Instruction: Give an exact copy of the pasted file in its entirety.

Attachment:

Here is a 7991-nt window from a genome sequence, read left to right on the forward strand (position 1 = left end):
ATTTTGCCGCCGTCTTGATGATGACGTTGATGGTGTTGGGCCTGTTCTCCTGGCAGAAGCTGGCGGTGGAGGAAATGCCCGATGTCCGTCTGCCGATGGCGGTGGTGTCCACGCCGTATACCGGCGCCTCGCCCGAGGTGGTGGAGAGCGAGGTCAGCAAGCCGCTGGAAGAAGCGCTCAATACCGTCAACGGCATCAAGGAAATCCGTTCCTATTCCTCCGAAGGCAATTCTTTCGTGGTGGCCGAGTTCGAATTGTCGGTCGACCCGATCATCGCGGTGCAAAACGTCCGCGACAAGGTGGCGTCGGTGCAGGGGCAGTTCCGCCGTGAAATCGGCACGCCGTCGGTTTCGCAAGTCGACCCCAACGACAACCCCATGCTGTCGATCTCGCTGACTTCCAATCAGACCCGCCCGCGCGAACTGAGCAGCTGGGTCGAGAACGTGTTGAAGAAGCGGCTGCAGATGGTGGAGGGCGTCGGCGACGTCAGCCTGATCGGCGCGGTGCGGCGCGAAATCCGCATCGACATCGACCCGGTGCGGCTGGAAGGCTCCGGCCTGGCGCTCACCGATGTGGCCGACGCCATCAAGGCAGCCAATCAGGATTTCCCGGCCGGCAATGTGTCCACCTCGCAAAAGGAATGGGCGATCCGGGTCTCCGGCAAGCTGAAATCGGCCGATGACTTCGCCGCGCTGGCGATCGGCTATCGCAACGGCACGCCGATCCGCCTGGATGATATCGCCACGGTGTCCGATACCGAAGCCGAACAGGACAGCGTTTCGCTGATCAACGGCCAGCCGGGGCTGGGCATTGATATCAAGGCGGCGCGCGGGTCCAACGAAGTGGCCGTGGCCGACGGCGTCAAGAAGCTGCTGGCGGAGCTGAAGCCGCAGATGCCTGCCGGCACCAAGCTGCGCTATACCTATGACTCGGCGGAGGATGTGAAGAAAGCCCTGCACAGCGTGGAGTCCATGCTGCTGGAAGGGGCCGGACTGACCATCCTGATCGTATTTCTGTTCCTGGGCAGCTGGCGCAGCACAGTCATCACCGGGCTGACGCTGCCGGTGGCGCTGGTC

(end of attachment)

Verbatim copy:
Here is a 7991-nt window from a genome sequence, read left to right on the forward strand (position 1 = left end):
ATTTTGCCGCCGTCTTGATGATGACGTTGATGGTGTTGGGCCTGTTCTCCTGGCAGAAGCTGGCGGTGGAGGAAATGCCCGATGTCCGTCTGCCGATGGCGGTGGTGTCCACGCCGTATACCGGCGCCTCGCCCGAGGTGGTGGAGAGCGAGGTCAGCAAGCCGCTGGAAGAAGCGCTCAATACCGTCAACGGCATCAAGGAAATCCGTTCCTATTCCTCCGAAGGCAATTCTTTCGTGGTGGCCGAGTTCGAATTGTCGGTCGACCCGATCATCGCGGTGCAAAACGTCCGCGACAAGGTGGCGTCGGTGCAGGGGCAGTTCCGCCGTGAAATCGGCACGCCGTCGGTTTCGCAAGTCGACCCCAACGACAACCCCATGCTGTCGATCTCGCTGACTTCCAATCAGACCCGCCCGCGCGAACTGAGCAGCTGGGTCGAGAACGTGTTGAAGAAGCGGCTGCAGATGGTGGAGGGCGTCGGCGACGTCAGCCTGATCGGCGCGGTGCGGCGCGAAATCCGCATCGACATCGACCCGGTGCGGCTGGAAGGCTCCGGCCTGGCGCTCACCGATGTGGCCGACGCCATCAAGGCAGCCAATCAGGATTTCCCGGCCGGCAATGTGTCCACCTCGCAAAAGGAATGGGCGATCCGGGTCTCCGGCAAGCTGAAATCGGCCGATGACTTCGCCGCGCTGGCGATCGGCTATCGCAACGGCACGCCGATCCGCCTGGATGATATCGCCACGGTGTCCGATACCGAAGCCGAACAGGACAGCGTTTCGCTGATCAACGGCCAGCCGGGGCTGGGCATTGATATCAAGGCGGCGCGCGGGTCCAACGAAGTGGCCGTGGCCGACGGCGTCAAGAAGCTGCTGGCGGAGCTGAAGCCGCAGATGCCTGCCGGCACCAAGCTGCGCTATACCTATGACTCGGCGGAGGATGTGAAGAAAGCCCTGCACAGCGTGGAGTCCATGCTGCTGGAAGGGGCCGGACTGACCATCCTGATCGTATTTCTGTTCCTGGGCAGCTGGCGCAGCACAGTCATCACCGGGCTGACGCTGCCGGTGGCGCTGGTC